Mr. Hughes asked whether if the limit of 38,000 tons were conceded, Great Britain was willing to scrap four ships to compensate for the two she would be permitted to build?

Mr. Balfour replied that he was prepared to accept this.

Mr. Hughes pointed out that if the 38,000 tons were raised to 43,200 tons, as proposed by the American Delegation Col. Roosevelt, the British would presumably be allowed to build a ship of 43,200 tons and that would affect the total tonnage figures and the compensation proposed.

Colonel Roosevelt said that he would like to consult the Chief Constructor of the United States Navy in regard to the proposed 38,000 tons limit. He was the only man who could give an answer within two or three hours.

Baron Kato said that if there was any question of raising the 35,000 tons limit, he would have to consult his naval advisers.

Mr. Hughes said that now all were agreed in regard to the first proposal, if Great Britain were to build two ships of 49,000 tons it would leave the question of the future maximum in the air. He presumed that the maximum would now then have to be raised to 50,000 tons for future replacements.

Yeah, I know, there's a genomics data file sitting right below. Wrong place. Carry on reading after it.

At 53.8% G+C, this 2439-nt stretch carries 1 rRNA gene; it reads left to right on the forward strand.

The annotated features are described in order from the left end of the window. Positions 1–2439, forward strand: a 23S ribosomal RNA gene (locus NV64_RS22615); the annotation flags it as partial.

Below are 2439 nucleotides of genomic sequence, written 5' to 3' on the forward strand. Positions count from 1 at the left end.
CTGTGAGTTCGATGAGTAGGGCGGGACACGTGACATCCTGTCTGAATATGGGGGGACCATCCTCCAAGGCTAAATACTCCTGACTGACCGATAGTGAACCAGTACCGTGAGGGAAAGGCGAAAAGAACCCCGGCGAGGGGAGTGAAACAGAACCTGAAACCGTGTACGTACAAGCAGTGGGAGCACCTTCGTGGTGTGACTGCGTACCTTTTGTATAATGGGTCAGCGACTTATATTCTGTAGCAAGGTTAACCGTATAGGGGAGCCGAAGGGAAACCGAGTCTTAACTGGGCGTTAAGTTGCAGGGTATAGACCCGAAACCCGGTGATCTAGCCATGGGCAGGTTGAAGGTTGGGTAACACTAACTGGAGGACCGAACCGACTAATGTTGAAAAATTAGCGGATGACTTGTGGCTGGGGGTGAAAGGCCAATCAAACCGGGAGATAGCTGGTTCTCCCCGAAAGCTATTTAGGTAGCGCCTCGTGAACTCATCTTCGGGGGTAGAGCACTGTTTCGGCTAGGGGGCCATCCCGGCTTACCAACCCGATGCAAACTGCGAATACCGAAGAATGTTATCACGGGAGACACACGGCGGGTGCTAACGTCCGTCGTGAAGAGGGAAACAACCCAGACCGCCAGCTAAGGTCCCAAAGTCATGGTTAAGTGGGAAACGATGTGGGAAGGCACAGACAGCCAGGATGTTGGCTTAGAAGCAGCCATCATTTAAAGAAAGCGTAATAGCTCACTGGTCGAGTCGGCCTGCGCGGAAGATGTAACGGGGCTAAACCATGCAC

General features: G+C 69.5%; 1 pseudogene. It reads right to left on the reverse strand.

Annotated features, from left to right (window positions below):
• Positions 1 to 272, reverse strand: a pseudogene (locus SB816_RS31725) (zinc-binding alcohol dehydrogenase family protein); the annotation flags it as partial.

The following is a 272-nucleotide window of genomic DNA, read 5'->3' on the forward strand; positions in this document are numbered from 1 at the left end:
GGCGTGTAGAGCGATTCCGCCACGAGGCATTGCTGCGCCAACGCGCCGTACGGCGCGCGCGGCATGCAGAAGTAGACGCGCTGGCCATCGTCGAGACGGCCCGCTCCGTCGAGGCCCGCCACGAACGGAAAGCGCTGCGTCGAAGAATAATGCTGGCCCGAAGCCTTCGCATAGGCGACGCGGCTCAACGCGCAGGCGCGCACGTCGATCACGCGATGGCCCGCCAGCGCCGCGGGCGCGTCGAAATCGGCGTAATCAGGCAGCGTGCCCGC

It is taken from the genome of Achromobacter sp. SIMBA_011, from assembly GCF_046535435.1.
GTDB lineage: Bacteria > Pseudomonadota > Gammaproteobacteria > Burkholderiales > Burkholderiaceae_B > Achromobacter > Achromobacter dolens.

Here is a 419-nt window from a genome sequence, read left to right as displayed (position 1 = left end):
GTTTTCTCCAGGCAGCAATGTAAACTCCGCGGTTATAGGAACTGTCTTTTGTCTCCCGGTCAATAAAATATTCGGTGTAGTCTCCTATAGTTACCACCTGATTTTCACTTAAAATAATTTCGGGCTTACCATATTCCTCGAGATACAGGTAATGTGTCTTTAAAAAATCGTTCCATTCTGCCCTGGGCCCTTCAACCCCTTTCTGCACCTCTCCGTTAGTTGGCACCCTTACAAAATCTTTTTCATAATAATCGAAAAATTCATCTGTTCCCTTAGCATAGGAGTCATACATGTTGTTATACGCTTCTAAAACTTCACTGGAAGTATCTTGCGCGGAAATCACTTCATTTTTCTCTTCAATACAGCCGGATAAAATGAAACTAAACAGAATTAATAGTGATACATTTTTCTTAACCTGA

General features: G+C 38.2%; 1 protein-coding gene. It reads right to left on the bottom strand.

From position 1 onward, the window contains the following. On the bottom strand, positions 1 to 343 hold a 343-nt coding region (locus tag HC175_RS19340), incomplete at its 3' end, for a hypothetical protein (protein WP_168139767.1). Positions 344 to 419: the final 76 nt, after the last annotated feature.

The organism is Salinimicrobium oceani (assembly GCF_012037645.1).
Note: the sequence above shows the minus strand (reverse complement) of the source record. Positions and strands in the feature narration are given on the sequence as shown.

Baron Kato agreed. He thought, however, that in view of the sacrifices that Great Britain had made, she should be allowed to build the two ships of 48,000 tons, but for the future, should be limited to 38,000 tons.

Mr. Balfour said that during this discussion he had been thinking the question over. He had fully explained the argument of the experts and on thinking the matter out he was not yet quite convinced that they were right. He did not pretend to be an expert himself, but looking at the matter as a layman, it seemed to him that each nation must choose whether a ship should be protected against underwater attack or whether the available tonnage should be put into gun power. He could not at the moment see why the problem should be different in a ship of 38,000 tons, than in a ship of 35,000 tons.

Mr. Hughes said that this was the argument which appealed to him. He then began to sum up the present state of the discussion. He understood that the first proposal was accepted by Mr. Balfour as one of the alternatives, with the exception that the British Admiralty should be permitted to choose between scrapping the “Repulse” or the “Tiger” and that the maximum limit for the future should be 50,000 tons.